“Because Mitel’s approach to collaboration begins with virtualized software, the Red Sox have the ability to leverage a communications system that requires little change to current structures both in Boston and Fort Myers,” says Al Hurren, vice president of research and development at Mitel. “We offer all the high-tech features and functionality fans have come to expect, all without taking away from the feel of a historic ballpark.”

To better understand Mitel’s work, we asked about the everyday impact Mitel has had on the fan experience. Here are three examples:

Real-time, real-people updates

This spring, like many before it, the wild card for fans—and customer service representatives—was the weather.

Long stretches of soaking rains and bitter cold made conditions less than ideal, even for hardy Boston fans. (One April game was the coldest on record since 2003.) How did they keep Red Sox game-goers happy, despite the weather?

“Excellent customer service—it wins every time,” says Adam Grossman, chief marketing officer for the Red Sox. “One of the best examples of that is how we handled rain delays this season.”

While you might imagine that anyone could find out about a game-day rain delay online or via an app, Grossman says that an enormous number of fans want to pick up the phone and talk to a person. “They’ve got questions when a game is canceled or delayed, and they want to be heard as quickly as possible,” says Grossman.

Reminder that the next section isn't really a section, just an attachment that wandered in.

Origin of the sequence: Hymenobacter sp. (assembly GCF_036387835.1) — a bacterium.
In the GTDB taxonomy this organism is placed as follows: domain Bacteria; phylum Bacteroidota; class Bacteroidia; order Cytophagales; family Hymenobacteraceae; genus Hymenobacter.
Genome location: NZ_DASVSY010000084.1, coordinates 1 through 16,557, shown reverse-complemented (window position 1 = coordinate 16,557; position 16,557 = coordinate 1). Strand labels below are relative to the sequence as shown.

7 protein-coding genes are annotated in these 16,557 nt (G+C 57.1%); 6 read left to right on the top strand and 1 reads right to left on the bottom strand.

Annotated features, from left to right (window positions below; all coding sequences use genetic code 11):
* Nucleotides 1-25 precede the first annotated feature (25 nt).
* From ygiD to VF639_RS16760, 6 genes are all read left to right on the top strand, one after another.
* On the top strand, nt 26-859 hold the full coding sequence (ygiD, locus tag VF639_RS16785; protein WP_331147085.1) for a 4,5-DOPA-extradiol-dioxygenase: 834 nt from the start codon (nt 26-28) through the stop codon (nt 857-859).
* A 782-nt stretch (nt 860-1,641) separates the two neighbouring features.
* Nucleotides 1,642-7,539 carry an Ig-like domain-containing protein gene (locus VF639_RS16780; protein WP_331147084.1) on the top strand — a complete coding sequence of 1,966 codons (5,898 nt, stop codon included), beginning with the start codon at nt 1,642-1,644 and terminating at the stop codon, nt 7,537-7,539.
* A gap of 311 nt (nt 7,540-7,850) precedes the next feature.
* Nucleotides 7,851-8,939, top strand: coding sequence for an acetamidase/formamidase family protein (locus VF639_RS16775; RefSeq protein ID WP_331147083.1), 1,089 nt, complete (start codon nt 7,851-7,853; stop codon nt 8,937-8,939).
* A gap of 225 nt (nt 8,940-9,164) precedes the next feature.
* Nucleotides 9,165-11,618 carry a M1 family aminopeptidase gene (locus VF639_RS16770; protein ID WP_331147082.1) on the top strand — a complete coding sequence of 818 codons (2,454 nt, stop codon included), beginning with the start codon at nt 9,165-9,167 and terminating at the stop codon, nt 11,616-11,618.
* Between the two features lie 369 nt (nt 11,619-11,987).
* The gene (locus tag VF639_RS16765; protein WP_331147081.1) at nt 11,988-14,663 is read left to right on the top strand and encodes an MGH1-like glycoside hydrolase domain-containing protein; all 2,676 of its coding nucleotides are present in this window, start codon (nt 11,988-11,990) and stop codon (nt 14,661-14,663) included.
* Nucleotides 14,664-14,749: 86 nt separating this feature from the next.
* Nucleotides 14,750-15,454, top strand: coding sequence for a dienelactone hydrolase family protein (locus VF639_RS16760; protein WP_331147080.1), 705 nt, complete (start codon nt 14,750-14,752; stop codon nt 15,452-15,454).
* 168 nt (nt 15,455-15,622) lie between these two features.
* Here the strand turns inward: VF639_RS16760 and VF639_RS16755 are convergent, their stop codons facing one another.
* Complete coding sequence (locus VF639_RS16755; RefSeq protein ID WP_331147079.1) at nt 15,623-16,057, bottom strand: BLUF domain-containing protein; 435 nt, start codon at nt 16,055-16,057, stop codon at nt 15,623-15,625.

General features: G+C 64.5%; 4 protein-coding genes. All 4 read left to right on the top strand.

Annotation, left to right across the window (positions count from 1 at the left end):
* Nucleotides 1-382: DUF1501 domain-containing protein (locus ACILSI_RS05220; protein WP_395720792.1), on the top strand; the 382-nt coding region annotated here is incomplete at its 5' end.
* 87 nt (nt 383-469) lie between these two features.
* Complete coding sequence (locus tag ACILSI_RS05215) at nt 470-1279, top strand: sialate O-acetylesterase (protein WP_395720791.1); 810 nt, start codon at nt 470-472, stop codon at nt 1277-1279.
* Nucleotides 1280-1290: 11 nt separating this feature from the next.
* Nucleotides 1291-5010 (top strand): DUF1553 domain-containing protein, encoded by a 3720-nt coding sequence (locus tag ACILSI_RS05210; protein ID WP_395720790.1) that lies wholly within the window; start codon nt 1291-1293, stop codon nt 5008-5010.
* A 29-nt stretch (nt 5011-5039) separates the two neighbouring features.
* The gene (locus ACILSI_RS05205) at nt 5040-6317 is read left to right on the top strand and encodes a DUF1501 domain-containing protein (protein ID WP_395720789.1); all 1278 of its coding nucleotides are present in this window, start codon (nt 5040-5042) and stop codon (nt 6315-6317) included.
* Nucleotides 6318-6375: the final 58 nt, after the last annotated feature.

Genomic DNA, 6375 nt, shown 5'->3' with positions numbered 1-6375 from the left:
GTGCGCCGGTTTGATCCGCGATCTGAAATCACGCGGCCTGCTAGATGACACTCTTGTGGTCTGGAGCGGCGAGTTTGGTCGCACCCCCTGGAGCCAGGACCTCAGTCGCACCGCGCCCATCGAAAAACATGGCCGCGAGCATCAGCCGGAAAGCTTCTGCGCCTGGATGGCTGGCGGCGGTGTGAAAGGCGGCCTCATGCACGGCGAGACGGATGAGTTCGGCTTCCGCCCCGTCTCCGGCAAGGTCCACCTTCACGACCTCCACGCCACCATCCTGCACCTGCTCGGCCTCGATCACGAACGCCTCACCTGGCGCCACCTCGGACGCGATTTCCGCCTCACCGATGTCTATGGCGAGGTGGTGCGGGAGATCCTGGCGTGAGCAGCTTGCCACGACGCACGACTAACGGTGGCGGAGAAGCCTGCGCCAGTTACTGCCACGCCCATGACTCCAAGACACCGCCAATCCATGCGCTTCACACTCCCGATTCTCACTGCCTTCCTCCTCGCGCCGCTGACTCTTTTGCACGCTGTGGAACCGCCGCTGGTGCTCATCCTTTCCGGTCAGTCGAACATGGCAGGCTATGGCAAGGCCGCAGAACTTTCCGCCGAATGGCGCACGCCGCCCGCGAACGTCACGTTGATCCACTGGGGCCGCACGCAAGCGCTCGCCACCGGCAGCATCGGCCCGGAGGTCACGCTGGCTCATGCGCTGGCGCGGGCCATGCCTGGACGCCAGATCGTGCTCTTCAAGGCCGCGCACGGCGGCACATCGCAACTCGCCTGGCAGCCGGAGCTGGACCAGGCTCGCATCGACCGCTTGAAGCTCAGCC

While delays are part of the quirky appeal of the game, communication delays are not considered part of the fun. After big events and when Mother Nature refuses to cooperate for days on end, everything from call volume to hold times is analyzed to look for possible improvements and track trends. According to Grossman, by using Mitel’s contact center data and analytics features, hold times have been reduced and calls are consistently routed to the proper agent. There’s even call prioritization for season ticket holders to increase loyalty.

Inside the ballpark, Red Sox Nation concierges help ticket holders navigate the concessions, find extra seats and, yes, get the latest on delays, with Mitel’s network providing the uninterrupted service fans expect.

“At a most basic level, we need to make sure that we hear people and that, in a very literal way, we are connecting with fans and their needs,” says Grossman.

Being mobile is one thing—being accessible is everything

The Red Sox organization has hundreds of employees and players who are constantly on the road, across the country and internationally. If you consider how much time they spend traveling, you can see how the ability for someone to work from a remote location and have the same user experience that they have in their office is a game changer. This makes sense, as speed of response matters as much off the field as it does on the field. In fact, in a recent Mitel survey on user experience, 98 percent of IT decision-makers said accelerating workflows was a crucial benefit of a unified communications system.